Lovely October days, in and out

Amazing, in our close to 80 degree weather, to know that our Canajun colleagues have already celebrated Thanksgiving, and I hope it was a happy one for all of you.  Ours is nearer our actual harvest -- farmshare doesn't end till mid November -- but a bit too near Christmas and New Year.

Meanwhile, I thought I'd celebrate Indigenous People's Day yesterday with a stroll out on the Preserve, this having been Lenni Lenape territory long ago, to honor them.

And found milkweed, which, after this pic

I blew at and scattered the seeds far and wide, in hopes of feeding future monarch butterflies, which have been very scarce this year.  Most butterflies have been scarce -- a couple of monarchs, a few tiger swallowtails and dusky swallowtails, more Red Admirals, the usual little whites and blues and sulfurs and browns.

But I was blessed yesterday, with a sight of two American Ladies, a first for me, on the field in the Preserve, near where I used to see buckeyes a lot.  At first I thought this pair were Red Admirals, but too fancy a design for that.  Then I wondered Painted Ladies, but not the right pattern for that either.  

And my good old Golden Book of Butterflies explained my confusion, after it identified them as American Ladies.  They are all three in the Vanessa species, and there's another on the west coast, so that's why I was uncertain, many points of resemblance.  Beautiful but impossible for pix, very very flighty and arguing amongst themselves.  But that flourish of orange color on the upper wing is pretty identifiable. So if you want a pic, since my link didn't work, google on American Lady Butterfly.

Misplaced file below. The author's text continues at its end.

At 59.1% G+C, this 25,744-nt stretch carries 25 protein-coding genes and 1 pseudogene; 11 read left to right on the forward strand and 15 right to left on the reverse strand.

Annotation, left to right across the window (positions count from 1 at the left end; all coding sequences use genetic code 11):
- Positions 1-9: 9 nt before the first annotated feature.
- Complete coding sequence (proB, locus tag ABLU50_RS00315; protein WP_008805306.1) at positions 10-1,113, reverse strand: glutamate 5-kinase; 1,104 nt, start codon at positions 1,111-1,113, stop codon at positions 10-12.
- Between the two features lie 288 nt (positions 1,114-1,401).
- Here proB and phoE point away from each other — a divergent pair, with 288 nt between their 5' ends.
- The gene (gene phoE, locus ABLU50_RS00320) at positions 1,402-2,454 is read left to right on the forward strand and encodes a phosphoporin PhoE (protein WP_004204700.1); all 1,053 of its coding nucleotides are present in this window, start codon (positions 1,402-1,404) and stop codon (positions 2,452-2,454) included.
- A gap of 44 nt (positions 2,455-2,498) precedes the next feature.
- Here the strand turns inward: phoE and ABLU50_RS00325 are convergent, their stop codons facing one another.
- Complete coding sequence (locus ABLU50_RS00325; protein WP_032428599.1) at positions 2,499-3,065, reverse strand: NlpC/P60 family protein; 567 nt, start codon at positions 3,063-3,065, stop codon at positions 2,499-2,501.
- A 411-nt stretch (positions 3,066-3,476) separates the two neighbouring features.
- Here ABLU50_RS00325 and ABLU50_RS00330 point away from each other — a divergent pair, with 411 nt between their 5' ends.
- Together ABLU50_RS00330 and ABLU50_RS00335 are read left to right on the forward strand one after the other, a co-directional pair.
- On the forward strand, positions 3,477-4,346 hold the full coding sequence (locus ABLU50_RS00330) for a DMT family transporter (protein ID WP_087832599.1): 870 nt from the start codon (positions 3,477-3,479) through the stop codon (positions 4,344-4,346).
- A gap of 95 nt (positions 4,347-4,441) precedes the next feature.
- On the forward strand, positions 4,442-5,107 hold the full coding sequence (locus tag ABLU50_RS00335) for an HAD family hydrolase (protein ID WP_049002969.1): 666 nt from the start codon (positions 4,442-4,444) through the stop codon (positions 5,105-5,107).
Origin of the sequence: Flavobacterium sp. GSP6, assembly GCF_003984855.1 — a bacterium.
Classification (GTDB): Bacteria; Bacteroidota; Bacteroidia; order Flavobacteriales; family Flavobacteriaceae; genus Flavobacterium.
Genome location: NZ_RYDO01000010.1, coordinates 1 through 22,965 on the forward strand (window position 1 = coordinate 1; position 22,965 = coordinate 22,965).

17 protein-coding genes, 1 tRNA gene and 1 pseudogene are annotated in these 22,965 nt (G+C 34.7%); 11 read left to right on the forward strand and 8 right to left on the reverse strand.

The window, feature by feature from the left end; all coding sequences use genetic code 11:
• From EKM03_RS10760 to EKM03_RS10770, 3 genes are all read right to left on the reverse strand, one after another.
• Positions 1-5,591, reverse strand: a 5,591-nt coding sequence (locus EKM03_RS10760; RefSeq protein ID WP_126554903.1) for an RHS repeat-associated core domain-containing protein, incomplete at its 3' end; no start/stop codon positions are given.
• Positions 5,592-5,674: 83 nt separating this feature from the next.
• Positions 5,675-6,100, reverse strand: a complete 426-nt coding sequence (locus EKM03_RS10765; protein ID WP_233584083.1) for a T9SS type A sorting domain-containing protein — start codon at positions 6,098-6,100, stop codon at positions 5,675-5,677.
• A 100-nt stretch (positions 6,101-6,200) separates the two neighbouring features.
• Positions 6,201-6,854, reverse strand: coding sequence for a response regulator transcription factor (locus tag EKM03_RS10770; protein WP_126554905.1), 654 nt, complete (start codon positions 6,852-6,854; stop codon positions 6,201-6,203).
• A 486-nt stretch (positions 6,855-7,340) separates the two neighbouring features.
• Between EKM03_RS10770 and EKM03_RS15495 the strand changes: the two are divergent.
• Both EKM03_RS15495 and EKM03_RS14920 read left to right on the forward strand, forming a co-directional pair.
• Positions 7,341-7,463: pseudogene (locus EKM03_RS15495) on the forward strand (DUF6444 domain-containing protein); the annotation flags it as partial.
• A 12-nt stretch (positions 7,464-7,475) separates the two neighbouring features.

Then this morning, this is what I saw on waking, among the houseplants in the bedroom, the duncanus domesticus

lurking and gazing steadily in the hopes of waking me early to give him breakfast.

Monday, October 5, 2015

Visitation from a Late Welcome Guest

I found the guest in question when I went out to cut parsley for pasta e fagiole, right there on the pot of parsley, tucking in.  Very late in the season for him, so I hope he makes it.  I left some parsley in place for him anyway.

This is not a pest!  this is a lovely dusky swallowtail butterfly caterpillar.  They are specific feeders, usually parsley being their food of choice.